I have to admit that the first time I tried to watch Parzania a month or so back, I had to switch off the movie after less than midway- as saffron flags wave and Hindutva mobs start attacking the building where little Parzan lives with his parents and sister.
Today, I did not have the heart to watch from the beginning and began from where I had left off- the scene where Asif’s 75- year old father is butchered to death by the mob.
One cannot but feel utterly helpless while watching the movie- and realizing that it tells of an event that has occurred in so recent memory makes one shudder.
The scenes showing the mobs going on rampage, and the one later when the National Human Rights Commission team listens to one person after the other narrate how “helpful” and “active” the police had been are particularly nauseating and make one lose faith in the reality around us. Only the middle section where the parents frenziedly search for their son are, surprisingly, less tension ridden, at least for the viewer.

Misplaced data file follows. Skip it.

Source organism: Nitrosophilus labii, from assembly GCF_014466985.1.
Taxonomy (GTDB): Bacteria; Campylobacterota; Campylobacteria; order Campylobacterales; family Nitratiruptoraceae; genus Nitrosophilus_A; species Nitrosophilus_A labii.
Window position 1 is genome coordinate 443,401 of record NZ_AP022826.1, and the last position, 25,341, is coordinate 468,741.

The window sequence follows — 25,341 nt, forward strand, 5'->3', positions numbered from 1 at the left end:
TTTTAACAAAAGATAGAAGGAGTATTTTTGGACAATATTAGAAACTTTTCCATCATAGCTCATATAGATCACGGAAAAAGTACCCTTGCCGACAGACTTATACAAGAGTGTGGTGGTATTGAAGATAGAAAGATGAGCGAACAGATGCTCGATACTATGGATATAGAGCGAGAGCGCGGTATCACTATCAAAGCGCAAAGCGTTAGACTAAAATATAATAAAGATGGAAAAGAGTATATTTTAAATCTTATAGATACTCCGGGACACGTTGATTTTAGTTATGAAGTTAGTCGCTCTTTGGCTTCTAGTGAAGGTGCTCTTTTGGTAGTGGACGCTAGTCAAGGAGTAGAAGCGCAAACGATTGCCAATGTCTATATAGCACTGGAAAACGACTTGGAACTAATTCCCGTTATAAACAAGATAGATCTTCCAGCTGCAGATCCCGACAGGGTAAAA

It is ironical that the first person who speaks up against the inaction of the police during the proceedings of the Commission is a bootlegger in Gandhi’s dry state.
Earlier there is a shot where Naseeruddin Shah’s face is juxtaposed against Gandhi’s picture on the wall of the police station where he goes for help in finding Parzan.
The picture in the police station of Gandhi with his toothless smile looked out of place.
Gandhi could not have been born in Gujarat.
A review of the movie